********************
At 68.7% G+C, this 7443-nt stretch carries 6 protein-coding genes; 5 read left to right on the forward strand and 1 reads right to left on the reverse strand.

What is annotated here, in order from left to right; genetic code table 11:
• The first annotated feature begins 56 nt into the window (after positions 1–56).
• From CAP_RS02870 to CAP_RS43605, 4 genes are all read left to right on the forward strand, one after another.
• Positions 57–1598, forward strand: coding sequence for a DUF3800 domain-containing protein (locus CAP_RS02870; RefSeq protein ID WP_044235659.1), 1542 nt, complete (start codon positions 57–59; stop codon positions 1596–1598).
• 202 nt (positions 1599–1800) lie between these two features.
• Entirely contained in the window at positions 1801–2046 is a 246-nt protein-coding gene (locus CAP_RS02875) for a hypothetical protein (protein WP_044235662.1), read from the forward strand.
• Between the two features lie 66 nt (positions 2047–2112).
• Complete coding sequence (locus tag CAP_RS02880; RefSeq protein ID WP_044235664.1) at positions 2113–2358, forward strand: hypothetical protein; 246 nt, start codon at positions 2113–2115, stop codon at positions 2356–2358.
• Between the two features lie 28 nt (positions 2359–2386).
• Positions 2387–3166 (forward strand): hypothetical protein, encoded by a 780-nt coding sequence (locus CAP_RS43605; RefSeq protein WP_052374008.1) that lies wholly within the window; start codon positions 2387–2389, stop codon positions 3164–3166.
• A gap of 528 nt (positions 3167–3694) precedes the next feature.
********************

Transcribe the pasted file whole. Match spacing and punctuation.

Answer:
At 68.7% G+C, this 7443-nt stretch carries 6 protein-coding genes; 5 read left to right on the forward strand and 1 reads right to left on the reverse strand.

What is annotated here, in order from left to right; genetic code table 11:
• The first annotated feature begins 56 nt into the window (after positions 1–56).
• From CAP_RS02870 to CAP_RS43605, 4 genes are all read left to right on the forward strand, one after another.
• Positions 57–1598, forward strand: coding sequence for a DUF3800 domain-containing protein (locus CAP_RS02870; RefSeq protein ID WP_044235659.1), 1542 nt, complete (start codon positions 57–59; stop codon positions 1596–1598).
• 202 nt (positions 1599–1800) lie between these two features.
• Entirely contained in the window at positions 1801–2046 is a 246-nt protein-coding gene (locus CAP_RS02875) for a hypothetical protein (protein WP_044235662.1), read from the forward strand.
• Between the two features lie 66 nt (positions 2047–2112).
• Complete coding sequence (locus tag CAP_RS02880; RefSeq protein ID WP_044235664.1) at positions 2113–2358, forward strand: hypothetical protein; 246 nt, start codon at positions 2113–2115, stop codon at positions 2356–2358.
• Between the two features lie 28 nt (positions 2359–2386).
• Positions 2387–3166 (forward strand): hypothetical protein, encoded by a 780-nt coding sequence (locus CAP_RS43605; RefSeq protein WP_052374008.1) that lies wholly within the window; start codon positions 2387–2389, stop codon positions 3164–3166.
• A gap of 528 nt (positions 3167–3694) precedes the next feature.